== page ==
#39
  40. fed_rulz

    fed_rulz Hall of Fame

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    or that sampras wasn't as strong and as good as federer... if you put federer in sampras' time, i fully expect fed to dominate as he is doing now (even more, because nadal won't be around)

    EDIT: LOL Gamesampras , sorry Daysofgrace, got banned again :)
     
    #40
  41. Enigma_87

    Enigma_87 Professional

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    Well the whole argument is based on players whose career is done and players like Lendl, Becker, Edberg, who continued to play in their past prime years.

    And the 80's were deep enough and there were players who won multiple slams at the time. That's the reason why the early 90's were considered "great". On the other hand there were two players out of the young lot who stepped up during 91-93. And that were COurier and Edberg. Courier after 93 was pretty much washed up and made only 3 SF's and 3 QF's till the end of his career, and he was the guy who ended YE #1 in 92. Courier peak lasted for a mere 3 years, afterward 94- till the end of his career he didn't win even a single MS title.

    Courier used the void between the generations(with Lendl over the hill, Becker fading away, Andre and Pete maturing) to win his slams. He was also aided being a bad matchup for Edberg and that he got an young Agassi and Petr Korda in the French finals.

    After that, not only Agassi and Sampras failed to dominate the field(7 slams less), but they also failed to dominate the MS.

    Yet most of them were won by players like Chang, Medvedev, Rios and Muster. All of the others MS winners won it 2 times at most.

    If we take a look at those I don't think they even compare to Roddick, Djokovic and Murray.

    So when people find the excuse that Federer and Nadal are dominating the field because it's too weak to strike back, why no one in the 90's stepped on the plate? THe most consistent MS winners(super 9) at the time were Chang(slamless in the 90's), Muster(dominated the clay masters), and Rios the most overrated player since the last century. In the slams we had 3 multiple slam winners Kafelnikov, Rafter and Bruguera. Well we talked about them.. If we had that much depth in the field like the 80's and 70's then shouldn't those great players be winning MS and slams when the big guns miss out? And Agassi was missing out all right. Or was it because players like Korda, Krajicek, Kafelnikov, Moya won their slams because the favorites didn't perform well and were eliminated early for anyone to take it?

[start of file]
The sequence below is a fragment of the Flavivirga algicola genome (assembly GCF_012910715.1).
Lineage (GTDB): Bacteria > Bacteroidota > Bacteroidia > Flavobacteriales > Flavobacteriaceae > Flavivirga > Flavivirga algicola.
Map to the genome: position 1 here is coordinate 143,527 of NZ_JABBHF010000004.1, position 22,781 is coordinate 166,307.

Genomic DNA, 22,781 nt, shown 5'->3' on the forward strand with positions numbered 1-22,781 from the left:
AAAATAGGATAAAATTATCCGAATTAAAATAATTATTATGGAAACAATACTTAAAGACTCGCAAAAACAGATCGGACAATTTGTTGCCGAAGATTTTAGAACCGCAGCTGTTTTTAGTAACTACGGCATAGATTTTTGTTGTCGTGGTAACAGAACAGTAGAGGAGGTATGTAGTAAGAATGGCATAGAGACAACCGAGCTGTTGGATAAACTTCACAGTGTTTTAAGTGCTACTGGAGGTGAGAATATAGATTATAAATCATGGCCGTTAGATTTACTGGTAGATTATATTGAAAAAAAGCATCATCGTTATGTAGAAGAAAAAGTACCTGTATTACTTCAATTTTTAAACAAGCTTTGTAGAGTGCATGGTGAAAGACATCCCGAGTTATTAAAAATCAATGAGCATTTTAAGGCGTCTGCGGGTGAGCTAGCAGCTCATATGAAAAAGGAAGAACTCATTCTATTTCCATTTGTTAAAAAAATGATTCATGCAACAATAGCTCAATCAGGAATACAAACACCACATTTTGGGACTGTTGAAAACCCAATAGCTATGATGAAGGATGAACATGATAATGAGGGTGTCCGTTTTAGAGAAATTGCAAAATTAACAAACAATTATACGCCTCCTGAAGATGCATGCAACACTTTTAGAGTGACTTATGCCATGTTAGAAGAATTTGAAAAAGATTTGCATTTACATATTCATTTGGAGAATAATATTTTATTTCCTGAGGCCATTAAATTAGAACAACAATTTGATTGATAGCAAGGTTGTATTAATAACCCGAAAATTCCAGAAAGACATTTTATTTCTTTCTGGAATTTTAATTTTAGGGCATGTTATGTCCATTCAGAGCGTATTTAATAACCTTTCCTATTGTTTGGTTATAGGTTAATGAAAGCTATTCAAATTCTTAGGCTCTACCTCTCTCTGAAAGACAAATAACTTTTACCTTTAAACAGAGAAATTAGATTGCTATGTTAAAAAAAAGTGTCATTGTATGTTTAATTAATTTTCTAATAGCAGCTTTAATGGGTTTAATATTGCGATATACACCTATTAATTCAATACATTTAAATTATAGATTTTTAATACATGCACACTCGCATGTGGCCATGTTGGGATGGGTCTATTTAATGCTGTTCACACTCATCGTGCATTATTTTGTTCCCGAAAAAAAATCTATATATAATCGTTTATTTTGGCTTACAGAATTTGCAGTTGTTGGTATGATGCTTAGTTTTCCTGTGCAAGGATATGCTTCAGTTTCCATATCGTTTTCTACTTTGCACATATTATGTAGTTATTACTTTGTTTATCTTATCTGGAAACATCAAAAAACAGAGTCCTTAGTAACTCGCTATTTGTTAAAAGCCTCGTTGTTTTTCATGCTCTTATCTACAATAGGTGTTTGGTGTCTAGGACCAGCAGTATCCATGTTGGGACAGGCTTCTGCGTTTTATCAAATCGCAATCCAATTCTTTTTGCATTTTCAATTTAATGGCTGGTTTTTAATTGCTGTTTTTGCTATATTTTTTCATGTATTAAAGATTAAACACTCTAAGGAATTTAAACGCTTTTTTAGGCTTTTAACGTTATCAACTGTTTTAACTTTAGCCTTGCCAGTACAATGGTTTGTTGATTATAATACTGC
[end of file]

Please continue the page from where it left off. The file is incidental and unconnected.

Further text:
If we take it even further we'll have the finalists in slams (93-99,03-09)
    AO(93-99): Enqvist, Moya, Rios, Chang, Sampras, Martin, Edberg
    AO(03-09): Schüttler, Safin, Hewitt,Baggy, Tsonga, Gonzo, Federer.
    RG(93-99): Courier, Berasategui, Chang, Stich, Bruguera, Corretja, Medvedev
    RG(03-09): Verkerk, Coria, Puerta, 4 x Federer.
    Wim(93-99): Courier, 2 x Ivanisevic, Agassi, Pioline, Washington, Becker.
    Wim(03-09): Scud, 3 x Roddick, 2 x Nadal, Federer.
    USO(93-99): Pioline, Stich, Agassi, Chang, Rusedski, Scud, Martin
    USO(03-09): Ferrero, Hewitt, Agassi, Roddick, Djokovic, Murray

    SO what do we have. At the AO, minus Federer and Sampras we had 2 absolute flukes - Moya and Schüttler, then Baggy and Enqvist(3rd tier opponents), then I think it's the 2nd tier - Tsonga(red hod tournament), Gonzo as well, Hewitt and Safin. On the other hand we have Chang, Rios, Martin, Edberg. Apart from Edberg it's a pretty weak field taking into consideration Martin, Rios and Chang's weapons there.

    At the RG, we have 2 flukes - Stich and Verkerk. Then someone like Puerta and Berasategui who are at about the same level. Then we have Coria who's better than Chang and Medvedev on clay and Federer who's better than anyone listed.

    At Wimbey, I don't think it's even comparable with the likes of Washington, Pioline and Courier(on grass).

    US Open is the worse case for the 90's.

    And I don't think the finalists in the MS would help their case either.

    Overall the 00's have a clear edge in who met who in the finals. The lack of domination of the best player in the era - Sampras, and Agassi gone AWOEL most of the time, resulted more 2nd or 3rd tier players to make finals and win slams.

    I mean, when a certain player like Chang on all, and I mean all surfaces significantly faster than today, makes 3 finals(more than anyone else), followed by Stich(not even on WImbledon), Martin and Pioline you'll certainly get the picture. Sure there have been some finalists like Verkerk, Schüttler and Baggy, but so there were such in the 70-s and 80's as well, especially at the AO.

    With the emergence of Djokovic and Murray, who won 4 MS each in2-3 years time and have reached multiple SF's(Djokovic even made it to multiple finals and won slam at 22) I don't think some die hard Sampras fans would even have a case in 2-3 years time, when we could have something like the golden years of tennis with Nadal, Federer, Murray and Djokovic battling for the slams on pretty much all surfaces. ANd if Murray and Djokovic have won around 4-5 slams when their career comes to an end, would someone seriously consider 90's as a better era? Really?